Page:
And to think, I was just browsing the WordPress Trac repository earlier today looking at their sweet upgrade scripts in /wp-admin/.
Time to upgrade our sites. There are a lot of them. We love WordPress.
It’s new release time. The latest in our venerable 2.0 series, which now counts over 1.2 million downloads, is available for download immediately, and we suggest everyone upgrade as this includes security fixes. We’re breaking the tradition of naming releases after jazz musicians to congratulate Ryan Boren on his new son (and first WP baby) Ronan.
What’s new? We have about 50 or so bugfixes, which you can review on our dev tracker here, mostly minor bug fixes around feeds, custom fields, and internationalization. If you’d like a nitty-gritty view, check out Mark’s blog post on the changes.
Development Blog – WordPress 2.0.5 – Ronan
One response to “WordPress 2.0.5 – Ronan – new release that also includes important security fixes”
Thanks for spreading the word about the update. With the number of people still running older releases, and the major security holes that continue to be closed in each 2.0.x release, it is very important to get everyone off of the older versions. The two biggest reasons to upgrade to 2.0.5, as I see it, are:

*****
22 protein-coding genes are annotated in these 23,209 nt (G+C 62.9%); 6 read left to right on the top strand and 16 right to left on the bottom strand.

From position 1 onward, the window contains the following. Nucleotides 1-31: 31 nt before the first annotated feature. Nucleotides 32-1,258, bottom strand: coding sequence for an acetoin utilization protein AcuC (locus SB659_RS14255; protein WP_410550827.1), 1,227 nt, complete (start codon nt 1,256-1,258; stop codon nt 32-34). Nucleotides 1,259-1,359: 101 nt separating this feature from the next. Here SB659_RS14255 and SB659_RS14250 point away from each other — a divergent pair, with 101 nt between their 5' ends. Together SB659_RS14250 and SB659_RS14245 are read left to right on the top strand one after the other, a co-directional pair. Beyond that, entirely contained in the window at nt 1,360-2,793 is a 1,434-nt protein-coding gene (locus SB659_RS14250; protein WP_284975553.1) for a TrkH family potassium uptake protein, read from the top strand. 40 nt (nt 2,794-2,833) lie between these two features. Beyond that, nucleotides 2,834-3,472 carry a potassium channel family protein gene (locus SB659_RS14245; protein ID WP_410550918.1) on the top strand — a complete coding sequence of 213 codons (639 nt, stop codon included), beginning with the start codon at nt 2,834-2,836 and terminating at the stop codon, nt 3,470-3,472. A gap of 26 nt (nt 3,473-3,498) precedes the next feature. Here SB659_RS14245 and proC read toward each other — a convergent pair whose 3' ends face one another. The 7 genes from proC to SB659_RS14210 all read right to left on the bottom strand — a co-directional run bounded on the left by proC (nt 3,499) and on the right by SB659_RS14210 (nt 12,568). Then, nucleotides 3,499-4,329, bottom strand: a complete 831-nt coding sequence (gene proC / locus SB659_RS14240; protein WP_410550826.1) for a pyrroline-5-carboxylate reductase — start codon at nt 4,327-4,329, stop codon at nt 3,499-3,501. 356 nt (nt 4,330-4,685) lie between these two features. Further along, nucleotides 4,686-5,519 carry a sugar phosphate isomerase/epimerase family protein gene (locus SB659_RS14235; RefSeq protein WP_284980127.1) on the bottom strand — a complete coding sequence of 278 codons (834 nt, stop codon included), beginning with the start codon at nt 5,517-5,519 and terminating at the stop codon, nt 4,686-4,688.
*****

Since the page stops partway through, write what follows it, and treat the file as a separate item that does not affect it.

1. This is, again, major security release. There was a major hole plugged;
2. If you started your blog with version 2.0 or newer, youâ€™re missing a DB index on the post table and that will slow down your site.
Iâ€™ve provided more detail in a top 5 list on my own site, but you can always look at the official list of all 60 tickets addressed. I use this link to look at it in order of priority.
Please continue to convince your friends and everyone on your blog roll to upgrade, it is important. If any of them are worried about upgrading, Iâ€™ve included a 35 second upgrade script on my site. Itâ€™s been reviewed by the members of the WP-Hackers list. So, it is safe. Iâ€™d post the link here, but Iâ€™m releasing an updated version of it later today and donâ€™t want the old links floating around. Just look at the Code Cave article link I posted above and follow it from there. 35 seconds for multiple blogs beats 20 minutes to do it by hand.